The Egyptian Foreign Ministry declared it had intensified contacts with all parties concerned over the abduction of Ihab El Sherif, the head of Egypt's diplomatic mission in Iraq. At least three days after the kidnapping, no group has claimed responsibility.
Al-Sherif, aged 51, arrived in Baghdad on June 1 and was expected to become Iraq's first Arab ambassador since its new government took office. In mid-June, the Egyptian government stated it would upgrade relations with Iraq to full embassy status.
Born in January 1954, Al-Sherif holds a doctorate in political science from the Sorbonne University in Paris, and also has a younger daughter Heidi who is still at primary school.
He is well versed in Islamic militancy, having written his doctoral thesis on political Islam. He has also published works on India, France and Germany.
Al-Sherif had previously served as aide for Arab affairs to Foreign Minister Ahmed Abul Gheit and had postings to Damascus, Paris and Tel Aviv.
In October 2000 following the outbreak of the Palestinian Al Aqsa uprising, Al-Sherif took over duties of the Egyptian envoy to Tel Aviv after the latter was recalled to Cairo. Al-Sherif was later succeeded by Charge d'Affaires Tarek Mahmoud el-Kouny.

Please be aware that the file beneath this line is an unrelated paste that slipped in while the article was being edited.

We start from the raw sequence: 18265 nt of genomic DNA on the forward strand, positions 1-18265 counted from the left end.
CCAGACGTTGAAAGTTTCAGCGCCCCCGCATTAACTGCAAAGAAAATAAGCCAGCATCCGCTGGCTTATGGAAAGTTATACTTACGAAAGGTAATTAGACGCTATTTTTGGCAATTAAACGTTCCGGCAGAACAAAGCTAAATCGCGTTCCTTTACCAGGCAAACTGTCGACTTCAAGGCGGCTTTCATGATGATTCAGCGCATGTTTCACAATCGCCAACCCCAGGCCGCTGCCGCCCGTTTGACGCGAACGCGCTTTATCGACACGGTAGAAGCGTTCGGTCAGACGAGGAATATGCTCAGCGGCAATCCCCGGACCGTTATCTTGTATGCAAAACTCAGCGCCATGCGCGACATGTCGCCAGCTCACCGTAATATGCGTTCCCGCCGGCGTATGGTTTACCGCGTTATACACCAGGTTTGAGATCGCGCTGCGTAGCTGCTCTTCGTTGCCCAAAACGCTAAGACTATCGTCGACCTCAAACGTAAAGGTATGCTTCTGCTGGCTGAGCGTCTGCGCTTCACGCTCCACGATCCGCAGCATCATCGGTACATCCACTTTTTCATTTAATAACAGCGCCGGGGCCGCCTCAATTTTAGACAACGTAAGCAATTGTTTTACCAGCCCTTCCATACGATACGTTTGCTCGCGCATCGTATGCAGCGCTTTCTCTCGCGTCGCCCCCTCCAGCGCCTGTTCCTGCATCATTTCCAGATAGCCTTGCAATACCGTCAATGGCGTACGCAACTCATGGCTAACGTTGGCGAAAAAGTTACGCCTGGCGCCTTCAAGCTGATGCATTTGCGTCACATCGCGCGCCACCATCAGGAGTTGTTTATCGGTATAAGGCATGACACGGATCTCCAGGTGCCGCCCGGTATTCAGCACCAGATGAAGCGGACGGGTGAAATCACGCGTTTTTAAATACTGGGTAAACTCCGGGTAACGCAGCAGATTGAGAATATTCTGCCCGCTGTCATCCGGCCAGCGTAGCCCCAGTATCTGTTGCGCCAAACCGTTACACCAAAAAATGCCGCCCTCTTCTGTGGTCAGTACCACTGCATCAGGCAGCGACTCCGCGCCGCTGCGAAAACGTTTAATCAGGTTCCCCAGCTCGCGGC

On this regard, former Egyptian ambassador to Afghanistan, Ahmad El-Ghamrawi offered a unique version to the abduction story. “Iraq has become an open arena for intelligence services and there is a strong possibility that Sherif was kidnapped by a foreign body to pit the Egyptians and the Iraqis against one another,” he told IOL.
He said Sherif’s latest post as Egyptian charges d’affaires in Tel Aviv supported the theory that he might have been abducted by the Israeli intelligence services, Mossad. “Sherif has come to know a lot about Israel,” Ghamrawi was quoted as sayng. “Israel also wants to tarnish the image of the Iraqi resistance in the eyes of the Egyptian people,” he added.